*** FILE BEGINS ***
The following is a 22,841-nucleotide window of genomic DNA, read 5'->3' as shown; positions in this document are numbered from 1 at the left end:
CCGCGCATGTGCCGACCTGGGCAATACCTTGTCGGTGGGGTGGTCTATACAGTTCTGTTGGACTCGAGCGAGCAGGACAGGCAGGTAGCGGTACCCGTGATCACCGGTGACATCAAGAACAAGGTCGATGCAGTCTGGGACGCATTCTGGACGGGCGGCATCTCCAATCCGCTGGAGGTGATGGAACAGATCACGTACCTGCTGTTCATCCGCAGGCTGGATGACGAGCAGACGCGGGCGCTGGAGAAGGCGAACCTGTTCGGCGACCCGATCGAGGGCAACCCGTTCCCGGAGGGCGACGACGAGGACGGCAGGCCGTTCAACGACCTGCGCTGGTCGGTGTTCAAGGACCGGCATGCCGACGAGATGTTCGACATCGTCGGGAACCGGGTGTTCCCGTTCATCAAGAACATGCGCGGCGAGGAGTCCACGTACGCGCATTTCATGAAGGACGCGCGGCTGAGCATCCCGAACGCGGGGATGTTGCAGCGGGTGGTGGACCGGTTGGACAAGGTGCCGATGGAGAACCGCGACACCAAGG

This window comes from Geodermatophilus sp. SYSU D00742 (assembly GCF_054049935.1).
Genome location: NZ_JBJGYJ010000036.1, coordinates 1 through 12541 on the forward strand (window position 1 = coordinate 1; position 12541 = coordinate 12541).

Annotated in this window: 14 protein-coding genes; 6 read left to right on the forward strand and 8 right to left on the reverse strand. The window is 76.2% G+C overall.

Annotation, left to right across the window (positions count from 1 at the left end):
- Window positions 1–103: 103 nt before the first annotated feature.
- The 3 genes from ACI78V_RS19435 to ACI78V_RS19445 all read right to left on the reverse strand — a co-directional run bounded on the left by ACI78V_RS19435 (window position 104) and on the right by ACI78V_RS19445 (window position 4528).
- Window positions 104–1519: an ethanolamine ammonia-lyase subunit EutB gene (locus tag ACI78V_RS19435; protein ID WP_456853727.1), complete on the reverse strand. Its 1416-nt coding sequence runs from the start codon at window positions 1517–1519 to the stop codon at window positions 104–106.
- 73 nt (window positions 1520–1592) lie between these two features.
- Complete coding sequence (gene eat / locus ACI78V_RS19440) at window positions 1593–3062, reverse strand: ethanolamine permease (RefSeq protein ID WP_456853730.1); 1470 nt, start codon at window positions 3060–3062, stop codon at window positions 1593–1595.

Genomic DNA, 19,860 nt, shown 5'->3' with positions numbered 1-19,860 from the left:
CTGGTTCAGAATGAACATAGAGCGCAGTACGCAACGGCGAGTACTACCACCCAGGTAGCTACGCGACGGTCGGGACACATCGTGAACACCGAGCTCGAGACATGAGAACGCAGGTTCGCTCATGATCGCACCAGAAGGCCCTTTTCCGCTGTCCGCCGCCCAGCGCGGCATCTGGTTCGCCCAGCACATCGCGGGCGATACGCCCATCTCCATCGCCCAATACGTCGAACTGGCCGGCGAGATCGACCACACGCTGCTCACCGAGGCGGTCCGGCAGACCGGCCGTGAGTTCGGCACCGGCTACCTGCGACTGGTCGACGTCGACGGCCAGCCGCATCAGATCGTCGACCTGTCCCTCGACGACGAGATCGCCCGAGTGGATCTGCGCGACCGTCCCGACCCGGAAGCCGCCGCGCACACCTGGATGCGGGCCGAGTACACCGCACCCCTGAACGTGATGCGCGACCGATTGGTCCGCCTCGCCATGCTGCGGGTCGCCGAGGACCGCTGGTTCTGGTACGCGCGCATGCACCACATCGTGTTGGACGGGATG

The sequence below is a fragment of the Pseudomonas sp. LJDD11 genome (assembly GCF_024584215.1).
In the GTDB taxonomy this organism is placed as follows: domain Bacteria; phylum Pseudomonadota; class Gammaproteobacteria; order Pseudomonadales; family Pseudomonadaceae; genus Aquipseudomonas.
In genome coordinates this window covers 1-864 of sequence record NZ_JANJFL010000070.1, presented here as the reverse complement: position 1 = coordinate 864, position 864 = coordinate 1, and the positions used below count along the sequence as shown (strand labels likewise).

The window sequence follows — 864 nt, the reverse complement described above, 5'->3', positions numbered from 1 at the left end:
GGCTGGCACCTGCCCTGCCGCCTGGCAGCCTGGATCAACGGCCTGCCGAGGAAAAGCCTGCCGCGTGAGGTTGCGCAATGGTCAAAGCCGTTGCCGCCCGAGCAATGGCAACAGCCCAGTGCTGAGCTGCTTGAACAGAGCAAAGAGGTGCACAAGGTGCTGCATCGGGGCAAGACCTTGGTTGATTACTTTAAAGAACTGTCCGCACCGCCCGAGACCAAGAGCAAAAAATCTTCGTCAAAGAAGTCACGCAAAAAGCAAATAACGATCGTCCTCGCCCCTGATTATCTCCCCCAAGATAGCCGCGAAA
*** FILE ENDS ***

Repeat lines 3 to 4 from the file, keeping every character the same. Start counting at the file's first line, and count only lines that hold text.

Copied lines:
This window comes from Geodermatophilus sp. SYSU D00742 (assembly GCF_054049935.1).
Genome location: NZ_JBJGYJ010000036.1, coordinates 1 through 12541 on the forward strand (window position 1 = coordinate 1; position 12541 = coordinate 12541).